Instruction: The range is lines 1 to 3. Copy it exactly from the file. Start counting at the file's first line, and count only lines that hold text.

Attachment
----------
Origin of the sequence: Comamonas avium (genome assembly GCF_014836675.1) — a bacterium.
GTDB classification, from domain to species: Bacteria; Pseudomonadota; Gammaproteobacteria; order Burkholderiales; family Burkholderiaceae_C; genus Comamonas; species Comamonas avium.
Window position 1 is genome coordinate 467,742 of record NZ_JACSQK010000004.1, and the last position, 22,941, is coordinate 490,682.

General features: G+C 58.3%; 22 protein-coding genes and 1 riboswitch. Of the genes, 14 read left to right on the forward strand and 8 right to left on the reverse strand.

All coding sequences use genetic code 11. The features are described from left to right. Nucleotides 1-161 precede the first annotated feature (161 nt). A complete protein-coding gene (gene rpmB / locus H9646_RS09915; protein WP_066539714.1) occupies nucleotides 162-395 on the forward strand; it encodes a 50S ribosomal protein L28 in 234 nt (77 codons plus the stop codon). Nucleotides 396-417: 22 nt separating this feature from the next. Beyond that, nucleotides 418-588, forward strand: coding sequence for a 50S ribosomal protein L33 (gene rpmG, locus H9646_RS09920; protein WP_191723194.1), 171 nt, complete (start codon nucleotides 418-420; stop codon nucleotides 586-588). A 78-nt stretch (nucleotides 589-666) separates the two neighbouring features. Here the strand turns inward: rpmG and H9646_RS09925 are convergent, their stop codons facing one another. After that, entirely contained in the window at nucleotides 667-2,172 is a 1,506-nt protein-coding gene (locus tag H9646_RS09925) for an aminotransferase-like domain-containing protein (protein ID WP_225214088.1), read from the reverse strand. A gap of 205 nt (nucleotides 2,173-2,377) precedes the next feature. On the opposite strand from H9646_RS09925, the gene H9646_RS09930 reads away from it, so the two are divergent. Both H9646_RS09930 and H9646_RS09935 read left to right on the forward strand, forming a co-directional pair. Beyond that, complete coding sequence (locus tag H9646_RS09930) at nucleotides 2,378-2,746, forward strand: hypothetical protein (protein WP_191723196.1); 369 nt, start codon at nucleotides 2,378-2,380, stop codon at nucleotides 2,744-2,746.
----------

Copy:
Origin of the sequence: Comamonas avium (genome assembly GCF_014836675.1) — a bacterium.
GTDB classification, from domain to species: Bacteria; Pseudomonadota; Gammaproteobacteria; order Burkholderiales; family Burkholderiaceae_C; genus Comamonas; species Comamonas avium.
Window position 1 is genome coordinate 467,742 of record NZ_JACSQK010000004.1, and the last position, 22,941, is coordinate 490,682.